Rick Hamada – Chairman and CEO: So, Sherri, if you look at the two businesses here, so short-term goal for TS was to get back on the year-on-year margin by the June quarter which they were able to achieve. Now we’ve got to get back to the long-range goals in that range of 3.4 to 3.9. With our EM team, we were trying to get back to at least 5% by the June quarter; came up a little short. But obviously, we’re looking to continue to set our sights on getting back in that range. Growth would help; so on a down quarter heading into Q1, flattish to slightly down or up, but a little bit of leverage challenge there, but I believe we are looking for the second half of FY ’14 for EM to get back into the minimum 5% range.
Mark Delaney – Goldman Sachs: I know one of the goals that you articulated at the Analyst Day was to focus more on margins. And so I am trying to just get a better sense of some of the steps the Company can take to improve margins given that gross margins for a June quarter are one at the lowest levels in quite a long time. So maybe as a scenario, I mean if you just assumed seasonal growth rates across the entire business from here would you expect to eventually get back to your target operating margin levels or are there further steps that you need to take either in terms of design and work or cost cutting or something else that will get you back to your target at margin levels?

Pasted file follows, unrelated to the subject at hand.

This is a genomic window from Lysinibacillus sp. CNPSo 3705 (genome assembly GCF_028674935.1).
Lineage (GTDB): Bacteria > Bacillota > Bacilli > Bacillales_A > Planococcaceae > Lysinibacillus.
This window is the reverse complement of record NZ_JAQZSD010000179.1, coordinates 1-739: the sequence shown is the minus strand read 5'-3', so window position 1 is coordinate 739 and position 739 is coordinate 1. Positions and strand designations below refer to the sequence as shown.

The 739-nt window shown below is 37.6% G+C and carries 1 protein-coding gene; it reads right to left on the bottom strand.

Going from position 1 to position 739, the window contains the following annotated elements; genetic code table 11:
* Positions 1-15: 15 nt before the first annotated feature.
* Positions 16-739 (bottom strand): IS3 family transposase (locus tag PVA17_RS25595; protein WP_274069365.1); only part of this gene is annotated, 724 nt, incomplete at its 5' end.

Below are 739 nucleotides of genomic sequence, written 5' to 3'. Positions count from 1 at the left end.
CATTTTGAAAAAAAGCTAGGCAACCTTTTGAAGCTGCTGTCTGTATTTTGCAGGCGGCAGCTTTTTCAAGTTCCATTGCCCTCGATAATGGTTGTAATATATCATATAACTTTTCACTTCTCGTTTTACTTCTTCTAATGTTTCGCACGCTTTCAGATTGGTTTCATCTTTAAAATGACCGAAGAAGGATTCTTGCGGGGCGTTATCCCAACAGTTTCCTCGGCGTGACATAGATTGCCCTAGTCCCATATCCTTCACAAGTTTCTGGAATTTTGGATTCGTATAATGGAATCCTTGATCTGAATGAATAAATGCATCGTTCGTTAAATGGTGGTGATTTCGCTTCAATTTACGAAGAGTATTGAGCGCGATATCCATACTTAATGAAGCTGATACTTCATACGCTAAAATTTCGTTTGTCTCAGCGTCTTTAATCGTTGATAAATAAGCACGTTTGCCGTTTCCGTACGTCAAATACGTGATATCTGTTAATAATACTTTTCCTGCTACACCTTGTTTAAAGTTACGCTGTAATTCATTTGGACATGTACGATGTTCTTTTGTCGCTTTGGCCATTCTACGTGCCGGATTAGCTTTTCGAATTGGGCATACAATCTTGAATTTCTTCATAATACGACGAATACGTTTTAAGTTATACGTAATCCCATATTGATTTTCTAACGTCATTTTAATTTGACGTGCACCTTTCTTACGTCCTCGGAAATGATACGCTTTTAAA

Rick Hamada – Chairman and CEO: Mark, I’ll add some sense and maybe ask Kevin to jump in. But I will tell you if we even have normal seasonal patterns from here, we feel good about the trajectory back doors, those ranges we’ve spoken about. There are still wild cards, what’s going on with the gross margin, what’s going on with the lead times. What goes on with the year-end IT spend and the budget flow (since thereof) and so lots of moving parts but the growth will certainly help. We don’t rely exclusively on that. I think at this point what we’re seeing is that the contributions from the expense reductions that we’ve talked about in previous quarter. We had expense management always ongoing, we are getting resources, trying to align resources to grow trying to move on the design win mix of our business all those issues are normal course of business expense management. But there is at this particular front, we’re not anticipating further specific expense reduction as part of the equation, but that level if needed will always be there. I know Kevin you want to talk about the rest of the world…